Daniel Nesbitt ’22
In the Feb. 12 edition of the Tripod, I examined in detail the first half of Trinity’s official response to the Department of Education’s (DoED) proposed Title IX changes. This piece examines the latter half of the College’s response.
The College enumerates four more concerns, the first of which is a provision within Section 106.44(b)(2), “which would require Title IX coordinators to bring certain formal complaints automatically.” In this case the “certain” complaints only apply to cases in which a Title IX coordinator receives multiple complaints about one individual’s conduct. Trinity’s objections, in this case, are well-founded as complainants should always have the option to remain anonymous. As discussed in my previous article, the right to anonymity is a building block on which ‘exceptions’ should be built – not the other way around. However, should the DoED revise the provision to include exceptions of anonymity, the College ought to support the amended provision.
Secondly, the College takes issue with Section 106.45(b)(3), “which would require recipients to dismiss a formal complaint if the conduct alleged by the complainant ‘would not constitute sexual harassment as defined…even if proved or did not occur within the recipient’s program or activity.’” In this instance, Trinity grossly misinterprets the proposed provision. This provision simply requires complaint recipients to learn to apply a clear and well-established legal standard that has been in place for 20 years (see Davis v. Monroe County Board of Education (1999); More on this later). Furthermore, recipients must only discern whether the alleged behavior as claimed by the complainant, would rise to the Davis standard. If the behavioral allegation does not meet the Davis standard of harassment, then there is no need to have a full fact-finding process at all. The College, for some reason, seems to believe that an extensive investigation and fact-finding process is somehow needed to determine whether reported behavior meets the legal standard – investigations should be conducted to the degree necessary to figure out whether the alleged behavior meets the Davis standard. A full investigation is necessary only after an allegation is deemed to constitute harassment under this standard. Once again, the College’s objections are ill-founded.
Third, Trinity objects to the implementation of the Davis standard itself found in Section 106.30. In Davis, the Court defined sexual harassment in an educational environment as “unwelcome conduct on the basis of sex that is so severe, pervasive, and objectively offensive that it effectively denies a person equal access to the recipient’s education program or activity.” The College mischaracterizes the Davis standard, arguing it “would narrow the definition of sexual harassment.” The proposed regulations do not “narrow” the definition of harassment, rather they restate the definition as established by the Supreme Court and reiterated repeatedly by the courts for 20 years. The Davis standard provides students, faculty, and administrators with a clear and precise understanding of what constitutes sexual harassment, resulting in less ambiguity and uncertainty.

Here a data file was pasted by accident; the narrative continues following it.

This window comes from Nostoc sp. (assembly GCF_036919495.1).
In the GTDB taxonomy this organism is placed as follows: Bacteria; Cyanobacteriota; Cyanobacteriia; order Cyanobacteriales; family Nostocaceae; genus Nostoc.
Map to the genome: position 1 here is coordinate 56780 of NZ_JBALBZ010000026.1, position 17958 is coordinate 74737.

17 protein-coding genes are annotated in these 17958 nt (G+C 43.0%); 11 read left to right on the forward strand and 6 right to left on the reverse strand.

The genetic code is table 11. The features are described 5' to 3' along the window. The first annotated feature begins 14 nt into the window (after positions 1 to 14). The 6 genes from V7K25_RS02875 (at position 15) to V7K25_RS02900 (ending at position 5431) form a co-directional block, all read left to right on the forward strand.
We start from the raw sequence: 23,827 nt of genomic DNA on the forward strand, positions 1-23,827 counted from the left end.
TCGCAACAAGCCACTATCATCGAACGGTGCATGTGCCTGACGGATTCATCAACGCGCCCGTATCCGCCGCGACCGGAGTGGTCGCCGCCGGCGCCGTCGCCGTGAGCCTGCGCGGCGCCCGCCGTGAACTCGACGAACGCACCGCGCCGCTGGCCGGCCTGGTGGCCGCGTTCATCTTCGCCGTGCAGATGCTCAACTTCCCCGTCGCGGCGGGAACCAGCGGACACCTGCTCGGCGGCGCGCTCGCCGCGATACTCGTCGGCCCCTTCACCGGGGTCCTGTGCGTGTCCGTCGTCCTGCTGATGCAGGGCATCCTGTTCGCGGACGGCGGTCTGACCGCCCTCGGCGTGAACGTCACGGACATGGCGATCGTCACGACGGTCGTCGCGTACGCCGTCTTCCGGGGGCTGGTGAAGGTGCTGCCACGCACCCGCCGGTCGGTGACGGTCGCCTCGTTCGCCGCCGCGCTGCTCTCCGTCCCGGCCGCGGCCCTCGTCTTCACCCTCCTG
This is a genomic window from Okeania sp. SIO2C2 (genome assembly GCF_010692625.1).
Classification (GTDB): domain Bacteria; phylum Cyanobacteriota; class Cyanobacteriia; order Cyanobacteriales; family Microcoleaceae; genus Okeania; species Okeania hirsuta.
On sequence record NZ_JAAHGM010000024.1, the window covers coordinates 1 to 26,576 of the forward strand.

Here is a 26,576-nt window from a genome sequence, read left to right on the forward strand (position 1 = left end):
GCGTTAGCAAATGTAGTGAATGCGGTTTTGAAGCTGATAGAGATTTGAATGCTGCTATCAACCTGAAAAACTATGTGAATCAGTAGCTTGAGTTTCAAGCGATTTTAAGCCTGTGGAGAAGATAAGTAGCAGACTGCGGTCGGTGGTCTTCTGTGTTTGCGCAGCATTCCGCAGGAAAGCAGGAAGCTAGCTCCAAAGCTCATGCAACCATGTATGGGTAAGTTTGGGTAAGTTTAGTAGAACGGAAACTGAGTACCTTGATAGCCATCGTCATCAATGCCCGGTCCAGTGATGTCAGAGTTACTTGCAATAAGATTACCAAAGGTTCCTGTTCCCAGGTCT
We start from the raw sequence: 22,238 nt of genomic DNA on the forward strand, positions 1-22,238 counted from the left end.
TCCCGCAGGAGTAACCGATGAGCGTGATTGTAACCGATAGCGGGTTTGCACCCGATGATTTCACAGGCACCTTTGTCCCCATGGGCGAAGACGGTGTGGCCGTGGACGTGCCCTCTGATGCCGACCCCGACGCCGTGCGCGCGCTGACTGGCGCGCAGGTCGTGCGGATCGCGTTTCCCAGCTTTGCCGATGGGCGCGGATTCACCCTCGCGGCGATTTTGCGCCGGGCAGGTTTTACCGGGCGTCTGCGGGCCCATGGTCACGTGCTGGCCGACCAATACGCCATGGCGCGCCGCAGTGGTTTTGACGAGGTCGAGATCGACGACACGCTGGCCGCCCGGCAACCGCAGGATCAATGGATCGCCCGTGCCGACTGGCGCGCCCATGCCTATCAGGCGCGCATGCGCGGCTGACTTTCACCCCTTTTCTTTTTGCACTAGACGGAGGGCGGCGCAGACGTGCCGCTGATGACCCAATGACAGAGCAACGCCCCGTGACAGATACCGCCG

Lastly, the College objects to a provision in “Section 106.44(a), which limits an institution’s jurisdiction to which Title IX policies would apply to conduct that occurs ‘within its education program or activity.’” Trinity argues, “if cases are limited based on jurisdiction, then it is highly plausible that incidents involving members of an academic community might very well go unreported.” This argument is perplexing, as the College seems to imply that there ought to be no limits placed on its jurisdiction to ensure that all incidents are reported. However, to have no limits on its jurisdiction would be absurd. Furthermore, “conduct that occurs ‘within its education program or activity,’” can be interpreted quite expansively. While the College objects to this new, limited jurisdiction, the College fails to paint a clear picture as to what an optimal jurisdiction would be. Lastly, there is nothing in the regulations that prohibits Trinity from providing non-punitive measures to students affected by alleged wrongdoing outside Trinity “education programs or activities.” These non-punitive support measures should be strengthened and made available to students.
Trinity’s objections to the DoED’s proposed changes are, without a doubt, well-intentioned. While the intent is laudable, Trinity’s current procedures fail to provide both complainants and respondents with the procedural due-process protections fundamental to any fair adjudication process. As I have written before, protecting the rights of all involved parties and providing support for students affected by sexual misconduct are not mutually exclusive. Trinity can provide more fairness in these cases while still providing as much support as they want to provide. It is in Trinity’s best interest to adopt the DoED’s proposed changes because improving fairness and due process is the right thing to do.